‘Factfulness’, Or How I Learned to Stop Worrying and Love the World

51gSrmNUZfLIf I had my way in the world, I would unabashedly slap a copy of Factfulness: Ten Reasons Why We’re Wrong About the World – and Why Things Are Better Than You Think across the desk of every business executive, public employee, or Twitter-ranting high-schooler in the world, and with good reason. Hans Rosling, along with his son and daughter-in-law, has managed to create a piece that not only encourages practical thinking and factual accuracy, but that gives a startling update on a variety of global conditions. His argument is so convincing that it would take immense stubbornness to make an attempt at refutation on points, as Rosling isn’t afraid to back up every statement he makes with hard evidence (just look at the 25-page collection of sources at the end). As it turns out, the world really isn’t as bad as we think, but it’s not going to get any better unless we continue to adapt. If it seems like I’m placing a lot of weight on the value of this novel, well, it’s because I am.

This book will make you aware of your vast ignorance on global issues while still contriving you towards an insatiable lust for knowledge in the first chapter. It does so by encouraging you to take a brief test – one that contains questions upon world health, education, and climate change – which would appear as familiar topics to any educated reader. Upon seeing the results, I was horribly embarrassed by my own performance and appalled when I saw how some of the world’s “leading experts” scored. Such is the beauty of Factfulness; it subtly guides the reader towards realizing that the world is a much different place than they may have originally thought (thankfully, it’s for the better). Many regions that you might mistake as a desolate wasteland are rapidly developing into serious economic competitors, and their education rates aren’t that indigent either; however, this method of thinking isn’t just restricted to global issues: learning to focus our energy upon subjects that need our attention is more efficient than wasting it upon those that don’t. While Rosling tends to write upon world healthcare in this novel, the lessons he conveys would be perfect for any field imaginable.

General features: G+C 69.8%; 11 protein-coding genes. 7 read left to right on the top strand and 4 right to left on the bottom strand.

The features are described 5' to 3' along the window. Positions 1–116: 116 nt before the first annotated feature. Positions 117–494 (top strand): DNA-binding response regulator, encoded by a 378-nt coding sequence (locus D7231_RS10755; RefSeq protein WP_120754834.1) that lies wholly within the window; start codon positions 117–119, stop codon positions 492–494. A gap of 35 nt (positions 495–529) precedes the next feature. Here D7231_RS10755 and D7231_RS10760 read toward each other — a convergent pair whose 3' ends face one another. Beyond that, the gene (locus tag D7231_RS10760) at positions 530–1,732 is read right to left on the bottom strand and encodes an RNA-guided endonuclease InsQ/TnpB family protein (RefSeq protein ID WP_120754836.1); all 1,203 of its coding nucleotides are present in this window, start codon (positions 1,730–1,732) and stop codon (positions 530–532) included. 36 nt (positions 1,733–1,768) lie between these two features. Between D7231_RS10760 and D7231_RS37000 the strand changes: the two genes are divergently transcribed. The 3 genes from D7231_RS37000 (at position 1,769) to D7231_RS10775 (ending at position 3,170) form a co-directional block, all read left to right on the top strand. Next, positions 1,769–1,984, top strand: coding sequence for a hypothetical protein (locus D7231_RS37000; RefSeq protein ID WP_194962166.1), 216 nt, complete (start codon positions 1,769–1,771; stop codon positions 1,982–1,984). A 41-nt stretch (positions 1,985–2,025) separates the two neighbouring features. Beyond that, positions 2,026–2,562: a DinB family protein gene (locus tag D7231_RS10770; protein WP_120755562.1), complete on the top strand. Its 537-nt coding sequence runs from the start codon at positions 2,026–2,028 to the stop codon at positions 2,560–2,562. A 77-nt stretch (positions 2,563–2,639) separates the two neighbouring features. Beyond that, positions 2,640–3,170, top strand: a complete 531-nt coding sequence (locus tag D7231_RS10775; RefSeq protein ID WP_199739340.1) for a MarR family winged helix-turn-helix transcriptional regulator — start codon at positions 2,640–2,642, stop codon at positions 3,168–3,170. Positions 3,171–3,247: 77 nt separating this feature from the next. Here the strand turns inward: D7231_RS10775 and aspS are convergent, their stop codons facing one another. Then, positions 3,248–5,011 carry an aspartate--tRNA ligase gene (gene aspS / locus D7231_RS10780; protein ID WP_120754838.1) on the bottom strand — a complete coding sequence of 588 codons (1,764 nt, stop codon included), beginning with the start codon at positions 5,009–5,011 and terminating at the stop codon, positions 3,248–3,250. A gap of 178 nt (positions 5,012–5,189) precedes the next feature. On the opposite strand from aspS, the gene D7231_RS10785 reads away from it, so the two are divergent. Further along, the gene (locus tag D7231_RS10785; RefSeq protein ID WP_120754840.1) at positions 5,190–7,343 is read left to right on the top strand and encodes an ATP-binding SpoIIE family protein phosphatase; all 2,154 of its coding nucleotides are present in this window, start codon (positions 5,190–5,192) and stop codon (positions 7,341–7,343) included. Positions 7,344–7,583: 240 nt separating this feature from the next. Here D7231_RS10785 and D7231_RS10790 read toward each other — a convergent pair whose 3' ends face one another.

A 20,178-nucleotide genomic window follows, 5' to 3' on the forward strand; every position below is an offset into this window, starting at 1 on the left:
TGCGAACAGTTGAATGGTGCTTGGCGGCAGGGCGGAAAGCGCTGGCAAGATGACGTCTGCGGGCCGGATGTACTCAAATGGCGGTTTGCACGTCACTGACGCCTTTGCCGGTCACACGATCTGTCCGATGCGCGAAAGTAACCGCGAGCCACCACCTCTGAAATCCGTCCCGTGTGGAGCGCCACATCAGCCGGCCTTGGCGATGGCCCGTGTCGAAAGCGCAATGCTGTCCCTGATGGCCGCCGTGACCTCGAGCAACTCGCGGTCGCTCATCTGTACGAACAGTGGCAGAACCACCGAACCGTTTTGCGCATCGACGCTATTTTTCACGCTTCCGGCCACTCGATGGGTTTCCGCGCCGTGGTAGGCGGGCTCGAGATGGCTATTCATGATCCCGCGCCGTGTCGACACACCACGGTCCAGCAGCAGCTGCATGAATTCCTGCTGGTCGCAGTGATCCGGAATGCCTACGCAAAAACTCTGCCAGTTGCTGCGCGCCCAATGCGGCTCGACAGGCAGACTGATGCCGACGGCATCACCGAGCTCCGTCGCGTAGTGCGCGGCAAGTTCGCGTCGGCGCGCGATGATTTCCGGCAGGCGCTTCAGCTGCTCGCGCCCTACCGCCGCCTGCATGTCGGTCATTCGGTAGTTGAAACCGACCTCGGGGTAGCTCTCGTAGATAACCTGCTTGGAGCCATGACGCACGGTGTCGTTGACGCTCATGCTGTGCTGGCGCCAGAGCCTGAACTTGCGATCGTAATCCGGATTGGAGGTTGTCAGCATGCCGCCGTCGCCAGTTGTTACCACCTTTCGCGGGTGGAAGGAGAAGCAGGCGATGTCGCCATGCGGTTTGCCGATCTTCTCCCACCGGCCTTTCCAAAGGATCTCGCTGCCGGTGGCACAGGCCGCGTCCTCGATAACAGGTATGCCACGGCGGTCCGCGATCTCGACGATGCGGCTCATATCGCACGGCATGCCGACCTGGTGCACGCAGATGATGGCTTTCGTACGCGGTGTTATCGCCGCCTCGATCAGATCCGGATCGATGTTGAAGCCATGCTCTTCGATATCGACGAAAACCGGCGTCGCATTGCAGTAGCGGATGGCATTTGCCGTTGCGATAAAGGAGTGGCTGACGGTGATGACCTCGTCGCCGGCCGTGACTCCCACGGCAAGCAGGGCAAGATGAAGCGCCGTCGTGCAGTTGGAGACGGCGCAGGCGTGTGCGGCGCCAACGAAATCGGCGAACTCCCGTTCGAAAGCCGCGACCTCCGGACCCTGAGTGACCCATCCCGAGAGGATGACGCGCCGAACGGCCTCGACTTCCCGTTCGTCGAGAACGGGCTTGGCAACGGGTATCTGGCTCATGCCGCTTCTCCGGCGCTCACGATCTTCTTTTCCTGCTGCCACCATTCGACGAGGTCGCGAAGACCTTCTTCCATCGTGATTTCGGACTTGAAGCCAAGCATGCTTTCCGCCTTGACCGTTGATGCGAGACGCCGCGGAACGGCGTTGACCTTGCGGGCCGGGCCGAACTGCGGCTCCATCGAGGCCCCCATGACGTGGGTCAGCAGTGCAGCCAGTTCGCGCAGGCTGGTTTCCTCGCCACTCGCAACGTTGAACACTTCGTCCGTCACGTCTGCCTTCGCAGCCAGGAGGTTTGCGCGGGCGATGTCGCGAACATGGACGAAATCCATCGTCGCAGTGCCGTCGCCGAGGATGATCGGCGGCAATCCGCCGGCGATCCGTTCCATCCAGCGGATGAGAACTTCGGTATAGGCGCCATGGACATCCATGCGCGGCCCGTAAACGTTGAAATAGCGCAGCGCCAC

IMG_9764-ROSLING-LEENDE-small1-e1450640662873
Hans Rosling (1948-2017) Photo by: Martin Kjellberg

Factfulness makes it clear that one’s perception of the world and daily events should be constantly redefined with the introduction of new data, which we should be ever-searching for. This is something that’s relatively difficult, as it’s much easier to assume that once we learn something, it is constant and absolute. While this might be mostly truthful in a subject like physics, it would be horrendous to do so in a social science, as cultures, social formalities, and dogmas vary by region and age. If one begins to discuss altering this perception, people tend to become offended pretty quickly – reevaluating a belief system or restructuring one’s thought patterns is not comfortable, and often, it will contradictory to previous beliefs. Our worldview begins its formation from the very minute we are born; we gain what we know about our environment from parents, grandparents, teachers, friends, news outlets, and many other sources, all of whom have some form of agenda. This isn’t wrong, but it would be foolish to let every thought process become dictated by an external, biased opinion (some are probably completely comfortable with that idea, but it absolutely terrifies me). Shifting our thoughts from being influenced by facts rather than stereotypes, experience, or preconceived notions is absolutely radical, and it contradicts almost every aspect of the human experience; this is why Rosling centers Factfulness around understanding the weaknesses that we naturally have as humans, and how we can learn to defeat them.

factfulness-poster-web-images-20180215-v3_Dramatic-instincts-765x1024To the right is an illustration that highlights some of these tendencies that prevent us from being able to make effective decisions in any scenario. Rosling devotes a chapter to each of these instincts, working to eliminate them from your psyche by bombarding you with mountains of irrefutable data. However, don’t get the idea that the author is being overly pedantic. Rosling has decades of experience working in impoverished nations, where he’s gained firsthand knowledge of problems that have been largely solved, and how to answer the ones that still persist. This book is unique. It will transform the way you view any element of public policy, while helping you to become a more effective thinker as a whole.

In an age where the current Presidential Administration seems to place importance upon Dionysian theatrics rather than facts, Rosling’s message of thoughtful action and data-based optimism is a breath of clear air. Fortunately, I’m not the only one raving about this book. Bill Gates, on his blog GatesNotes, is offering a free download to any recent college graduate. Hopefully, this book will resonate with its readers, and we’ll see Rosling’s legacy at work in the near future.

“The world would be better if literally millions of people read the book. I give it my highest recommendation.” — Bill Gates

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